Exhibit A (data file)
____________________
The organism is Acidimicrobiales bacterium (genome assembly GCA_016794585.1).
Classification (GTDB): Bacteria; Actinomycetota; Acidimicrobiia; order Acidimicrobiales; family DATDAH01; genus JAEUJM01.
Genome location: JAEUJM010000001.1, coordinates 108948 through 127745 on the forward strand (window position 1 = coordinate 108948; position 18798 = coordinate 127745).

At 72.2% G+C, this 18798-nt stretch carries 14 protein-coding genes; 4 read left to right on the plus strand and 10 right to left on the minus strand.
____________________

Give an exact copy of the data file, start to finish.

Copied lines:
The organism is Acidimicrobiales bacterium (genome assembly GCA_016794585.1).
Classification (GTDB): Bacteria; Actinomycetota; Acidimicrobiia; order Acidimicrobiales; family DATDAH01; genus JAEUJM01.
Genome location: JAEUJM010000001.1, coordinates 108948 through 127745 on the forward strand (window position 1 = coordinate 108948; position 18798 = coordinate 127745).

At 72.2% G+C, this 18798-nt stretch carries 14 protein-coding genes; 4 read left to right on the plus strand and 10 right to left on the minus strand.